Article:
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Granddaughter of Former Chief of US-Mexico Border Moves to Mexico

Chief of US/Mexico Border

As the granddaughter of a former Chief of the US-Mexico Border, it is no small irony that I, along with my retired firefighter hubby and our eight-year-old twins–burnt out on the consumerism-centric, rat race grind of life in Southern California–would immigrate to Mexico to create our lives anew. 

Departing from San Diego with nothing but a car and trailer full of the “essential belongings” that remained after selling, donating and tossing the rest, we headed South!

Shortly after our arrival to San Pancho, Nayarit, we received our Permanent Residents cards–having begun the process stateside at our local Mexican Consulate and with the assistance of a highly reputable, Puerto Vallarta-based legal liaison. 

Immigrate to Mexico

O’Grady Mugshots!

A DNA Kind of Love

From a very early age, perhaps even encoded in my genetics, I have had a deep love and respect for Mexico–her people, food and music…her allure and absolute reverence for community, history and tradition.

I often joke that if former lives exist, I was a salsa dancing latina in mine! 

Growing up just a half an hour away from the San Diego-Tijuana Border gifted me a bilingual/bicultural upbringing and thus an ability to move easily between both worlds. Speaking in both Spanish and English at school, work and play has always been my norm.

And without a doubt, my relationship with my Grandfather was one of the most significant influences in my love of and connection to Mexico. 

Grandpa, A.K.A. “Big Joe”~Chief of Us-Mexico Border

Always dressed impeccably in his signature crisp-collared Oxford shirt, ironed slacks and shined leather shoes–no matter the occasion–my “Big Joe” (as we affectionately referred to him) was a humble, bright, witty gentleman with no time or concern for nonsense. He was as tough as nails and lived his life to the fullest until the age of 94.

Chief of US/Mexico Border

He adored me, and I him.

A Living History Book

Sitting in his living room overlooking Mission Bay, he would speak to me of his many adventures, of his life on our family’s dairy farm in Chula Vista, of the beautiful horses in his care, and how at the age of 14 he left his home to become a cowboy on the last rancho that spanned the US-American border. 

Family historians state that he was the “Paul Revere of Chula Vista” by warning the Otay Valley on horseback of impending rain that ultimately ended up bursting the Sweetwater Dam.

I would listen in awe, taking mental notes of these precious conversations, knowing that I was bearing witness to a living history book. 

We would drive down to Rosarito Beach on weekends for an early dinner at El Nido and I would marvel with pride and joy at my Grandfather’s ability to conduct himself so eloquently in both languages and cultures. Sitting in front of the open, wood-fired oven where quail and lobster tails would cook, my Grandpa turned the ordinary into magic.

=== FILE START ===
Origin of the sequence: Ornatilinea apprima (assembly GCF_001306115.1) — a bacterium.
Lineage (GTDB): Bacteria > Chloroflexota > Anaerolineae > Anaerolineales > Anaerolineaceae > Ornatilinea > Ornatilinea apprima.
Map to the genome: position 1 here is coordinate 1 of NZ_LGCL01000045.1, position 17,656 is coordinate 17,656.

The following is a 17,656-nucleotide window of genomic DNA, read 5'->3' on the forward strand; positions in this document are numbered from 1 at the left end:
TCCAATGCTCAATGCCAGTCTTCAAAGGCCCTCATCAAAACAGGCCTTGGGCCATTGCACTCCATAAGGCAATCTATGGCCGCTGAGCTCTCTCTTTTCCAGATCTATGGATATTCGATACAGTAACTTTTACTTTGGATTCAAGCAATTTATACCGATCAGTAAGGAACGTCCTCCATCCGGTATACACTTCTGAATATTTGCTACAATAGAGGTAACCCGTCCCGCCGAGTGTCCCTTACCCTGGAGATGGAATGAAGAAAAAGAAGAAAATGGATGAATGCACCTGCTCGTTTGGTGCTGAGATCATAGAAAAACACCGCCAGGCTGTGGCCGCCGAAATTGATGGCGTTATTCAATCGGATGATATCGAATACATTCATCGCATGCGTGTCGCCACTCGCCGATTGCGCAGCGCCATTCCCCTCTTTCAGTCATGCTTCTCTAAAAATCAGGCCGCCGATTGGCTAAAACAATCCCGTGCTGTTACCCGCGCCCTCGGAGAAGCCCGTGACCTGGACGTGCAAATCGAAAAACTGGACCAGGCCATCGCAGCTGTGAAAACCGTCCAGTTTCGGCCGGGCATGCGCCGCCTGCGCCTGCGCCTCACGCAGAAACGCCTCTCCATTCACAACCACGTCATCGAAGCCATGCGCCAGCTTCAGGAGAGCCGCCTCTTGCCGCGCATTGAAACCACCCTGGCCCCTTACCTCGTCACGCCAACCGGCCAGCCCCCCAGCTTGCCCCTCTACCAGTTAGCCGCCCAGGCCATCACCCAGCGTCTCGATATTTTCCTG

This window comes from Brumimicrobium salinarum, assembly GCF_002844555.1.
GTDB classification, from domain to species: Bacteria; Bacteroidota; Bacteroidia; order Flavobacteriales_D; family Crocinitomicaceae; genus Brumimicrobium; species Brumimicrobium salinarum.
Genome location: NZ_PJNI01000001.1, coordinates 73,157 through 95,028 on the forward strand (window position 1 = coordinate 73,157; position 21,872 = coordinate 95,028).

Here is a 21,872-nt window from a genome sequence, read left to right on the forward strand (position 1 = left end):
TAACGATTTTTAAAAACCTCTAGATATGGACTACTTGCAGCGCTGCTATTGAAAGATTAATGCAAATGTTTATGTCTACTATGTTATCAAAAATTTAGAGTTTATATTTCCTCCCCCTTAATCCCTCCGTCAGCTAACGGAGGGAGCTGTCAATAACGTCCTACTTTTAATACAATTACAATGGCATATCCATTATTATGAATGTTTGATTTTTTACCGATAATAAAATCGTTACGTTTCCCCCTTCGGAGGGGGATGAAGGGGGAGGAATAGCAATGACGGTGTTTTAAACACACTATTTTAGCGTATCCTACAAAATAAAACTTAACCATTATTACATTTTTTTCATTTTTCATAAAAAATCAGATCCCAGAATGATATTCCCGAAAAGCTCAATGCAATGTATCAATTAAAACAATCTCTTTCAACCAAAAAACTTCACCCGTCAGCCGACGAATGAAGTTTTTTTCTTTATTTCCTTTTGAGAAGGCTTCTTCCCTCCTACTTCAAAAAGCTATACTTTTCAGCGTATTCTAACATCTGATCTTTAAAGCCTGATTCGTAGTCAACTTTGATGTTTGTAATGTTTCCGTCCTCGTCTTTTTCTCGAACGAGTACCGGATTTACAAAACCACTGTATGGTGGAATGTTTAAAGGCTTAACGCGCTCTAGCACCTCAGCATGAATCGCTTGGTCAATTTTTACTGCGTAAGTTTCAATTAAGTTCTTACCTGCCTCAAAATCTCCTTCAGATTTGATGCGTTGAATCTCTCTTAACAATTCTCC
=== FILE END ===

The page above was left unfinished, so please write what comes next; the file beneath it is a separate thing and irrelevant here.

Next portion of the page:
His affinity for conversation, charisma, thoughtful ways and sharp sense of humor made for a dynamic mixture that simply attracted people to him. It felt good to be in his company and I was lucky enough to be his granddaughter. 

Although my Grandfather passed before I began my teaching career, I know that he would have been so very proud that I had chosen to go into a line of work that shares the beauty of the Spanish language and culture with the youth of today. 

Family Shenanigans

My Grandmothers Mary & Elizabeth also had their own fair share of South of The Border Shenanigans and their stories were nothing short of hilariously entertaining–truly like something out of an I Love Lucy Show! This picture is of the two of them (in the middle) on a day’s outing in Tijuana…I can imagine the laughter!  

Immigrate to Mexico

Grandmary & Baba in The Middle. Can You Hear The Laughter?

Crossing The Us-Mexico Border

It comes to me as no great surprise that we find ourselves in a time when more and more people want to move to Mexico, looking not just for an escape from “politics” that defy reason and common decency, but for a reinvented, reinspired life where adventure is affordable and time and freedom are your most precious commodities. 

Life in Mexico WAKES you up from whatever slumber you might have previously found yourself in, RESETS your outlook and REMINDS you that true, mindful, engaged living results from paying attention and participating in a life of design.

I thank my beloved Grandfather for setting the bar high, for leading by example and showing me a love and respect for Mexico that is forever imprinted in my heart and has forever changed the trajectory of my life.

Mi Querido México, thank you for taking my family in, for welcoming us with open arms. These past eight years have been one heck of an adventure and we are better people for it. 

!Viva México!

~Katie 

Looking for an excellent read on US-Mexico Border Relations? Vanishing Frontiers: The Forces Driving Mexico and The United States Together  

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About the author: Internationally-Acclaimed Author & Relocation Coach Katie O’Grady is a 4th generation San Diegan who together with her retired Firefighter hubby and their now 16-year-old twins immigrated to Mexico in 2012. Los O’Gradys in Mexico is InterNations Top Expat Mexico Blog and has been featured on various distinguished platforms including Elephant Journal, Yucatan Times, and Huffington Post. Eight years into their Mexico adventure, Katie and her family continue to embrace their reinvented, reinspired lives where tacos and fun are part of their daily round! If you are interested in learning about raising bilingual, bicultural children and creating a life of design, feel free to contact Katie at [email protected] and on the following platforms: Facebook Instagram Pinterest

{ 25 comments… add one }
  • Jeannie Kezlan February 21, 2015, 4:18 pm

    I sooooooooo loved reading your story. Now , want to hear more of your adventures.